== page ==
The United States, accusing Pakistan of harbouring terrorist organisations and failing to act decisively against them, has decided to suspend more than $1.15 billion in security assistance to the country. The move comes three days after US president Donald Trump tweeted saying Pakistan has given the US nothing but "lies and deceit" and provided "safe haven" to terrorists in return for $33 billion aid over the last 15 years.
Of the $1.15 billion fund that was suspended, $255 million is in Foreign Military Funding (FMF) for Fiscal Year 2016 as mandated by Congress. In addition, the Department of Defence has suspended the entire $900 million of the Coalition Support Fund (CSF) for Fiscal Year 2017.
This is in stark contrast to the generous aid Pakistan has received from the US over the years, emerging as one of the biggest recipients of US aid because of its role as a regional ally in the US-led military intervention in Afghanistan. However, the withholding of the two funds isn't a new development. Over the years, and even earlier this year, Washington had stopped funding Pakistan, saying the latter hadn't done enough to justify the funding.
Foreign Military Financing
Foreign Military Financing refers to congressionally appropriated grants given to foreign governments to finance the purchase of American-made weapons, services and training. It was instituted in 1950 and has, in the last 67 years, contributed over $91 billion to militaries around the world.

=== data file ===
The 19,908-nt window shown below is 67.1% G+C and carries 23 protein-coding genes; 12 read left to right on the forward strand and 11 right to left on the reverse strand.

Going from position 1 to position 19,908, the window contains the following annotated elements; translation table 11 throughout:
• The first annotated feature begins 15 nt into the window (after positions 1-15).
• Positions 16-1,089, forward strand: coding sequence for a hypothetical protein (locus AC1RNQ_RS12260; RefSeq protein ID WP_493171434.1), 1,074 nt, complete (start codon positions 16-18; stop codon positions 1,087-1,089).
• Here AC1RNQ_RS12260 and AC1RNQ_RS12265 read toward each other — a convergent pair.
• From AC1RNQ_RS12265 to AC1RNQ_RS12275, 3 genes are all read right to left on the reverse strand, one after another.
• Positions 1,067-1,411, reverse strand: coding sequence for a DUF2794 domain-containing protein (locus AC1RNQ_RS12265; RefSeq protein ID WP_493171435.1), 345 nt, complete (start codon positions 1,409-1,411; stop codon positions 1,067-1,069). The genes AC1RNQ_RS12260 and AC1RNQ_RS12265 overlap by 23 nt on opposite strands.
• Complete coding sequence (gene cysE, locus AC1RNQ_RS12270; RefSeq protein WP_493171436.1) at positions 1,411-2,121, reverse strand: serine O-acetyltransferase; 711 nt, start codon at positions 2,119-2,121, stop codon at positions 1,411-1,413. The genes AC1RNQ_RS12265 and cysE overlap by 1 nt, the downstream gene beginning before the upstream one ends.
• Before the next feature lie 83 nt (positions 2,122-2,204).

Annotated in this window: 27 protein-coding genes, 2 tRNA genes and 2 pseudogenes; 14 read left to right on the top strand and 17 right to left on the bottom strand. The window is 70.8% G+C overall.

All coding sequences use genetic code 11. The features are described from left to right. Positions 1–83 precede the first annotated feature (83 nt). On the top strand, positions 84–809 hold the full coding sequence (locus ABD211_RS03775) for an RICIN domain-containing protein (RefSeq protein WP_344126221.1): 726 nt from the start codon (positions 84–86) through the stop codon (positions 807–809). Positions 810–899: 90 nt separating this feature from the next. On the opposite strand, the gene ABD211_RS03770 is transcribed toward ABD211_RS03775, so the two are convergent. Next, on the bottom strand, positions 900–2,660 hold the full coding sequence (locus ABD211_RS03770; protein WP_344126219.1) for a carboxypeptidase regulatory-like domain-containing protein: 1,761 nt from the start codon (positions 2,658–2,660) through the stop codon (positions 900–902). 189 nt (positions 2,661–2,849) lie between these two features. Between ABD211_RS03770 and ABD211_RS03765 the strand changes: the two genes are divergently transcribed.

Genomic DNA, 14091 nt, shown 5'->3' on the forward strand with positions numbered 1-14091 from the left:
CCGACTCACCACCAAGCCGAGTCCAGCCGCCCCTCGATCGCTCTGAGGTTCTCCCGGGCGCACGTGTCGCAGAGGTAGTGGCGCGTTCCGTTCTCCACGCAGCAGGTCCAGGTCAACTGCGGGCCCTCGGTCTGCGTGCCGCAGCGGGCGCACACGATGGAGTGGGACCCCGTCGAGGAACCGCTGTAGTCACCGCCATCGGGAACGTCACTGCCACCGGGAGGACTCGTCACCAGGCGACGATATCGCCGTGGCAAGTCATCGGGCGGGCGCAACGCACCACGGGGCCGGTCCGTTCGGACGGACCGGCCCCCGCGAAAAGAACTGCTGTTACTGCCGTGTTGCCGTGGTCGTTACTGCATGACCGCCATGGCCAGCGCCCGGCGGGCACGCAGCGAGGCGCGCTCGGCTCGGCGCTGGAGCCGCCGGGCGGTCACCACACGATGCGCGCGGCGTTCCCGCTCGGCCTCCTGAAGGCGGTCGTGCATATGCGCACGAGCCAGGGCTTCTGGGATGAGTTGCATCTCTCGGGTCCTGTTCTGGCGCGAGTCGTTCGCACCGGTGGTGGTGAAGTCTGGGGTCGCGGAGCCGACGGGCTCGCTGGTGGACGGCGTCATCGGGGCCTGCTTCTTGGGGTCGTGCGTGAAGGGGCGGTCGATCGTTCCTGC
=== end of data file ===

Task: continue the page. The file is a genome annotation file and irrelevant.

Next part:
A generous beneficiary of this fund was Pakistan, but it will be slashed by $255 million. However, as reported by The New York Times in December last year, the Trump administration was already frustrated by Pakistan and its "intransigence toward confronting the terrorist networks that operate there".
Furthermore, Trump had already announced way back in August that Islamabad can access the Foreign Military Fund assigned to it "only if it does more to crack down on internal terror networks".
At the time, while announcing his new strategy for the war in Afghanistan, Trump had harsh words to say about Pakistan. "We can no longer be silent about Pakistan's safe havens for terrorist organisations, the Taliban, and other groups that pose a threat to the region and beyond," Trump had said.
In the four months that passed between the two announcements, Islamabad had clearly done little to suggest it was taking Trump's threats seriously. The New York Times article quoted Husain Haqqani, Pakistan's former ambassador to Washington, as saying Islamabad can "withstand" a cut-off in American aid.
The country's military, he said, still views its accommodation of the Haqqani network as being in its security interest. The only way to overcome that is if the Trump administration pursues other, more punishing measures, "either by imposing targeted sanctions on the government or by removing it from the list of non-NATO allies".
"Pakistan can withstand a cutoff in American aid. It would have to be followed by something else to make Pakistan believe that Trump means business," Haqqani said.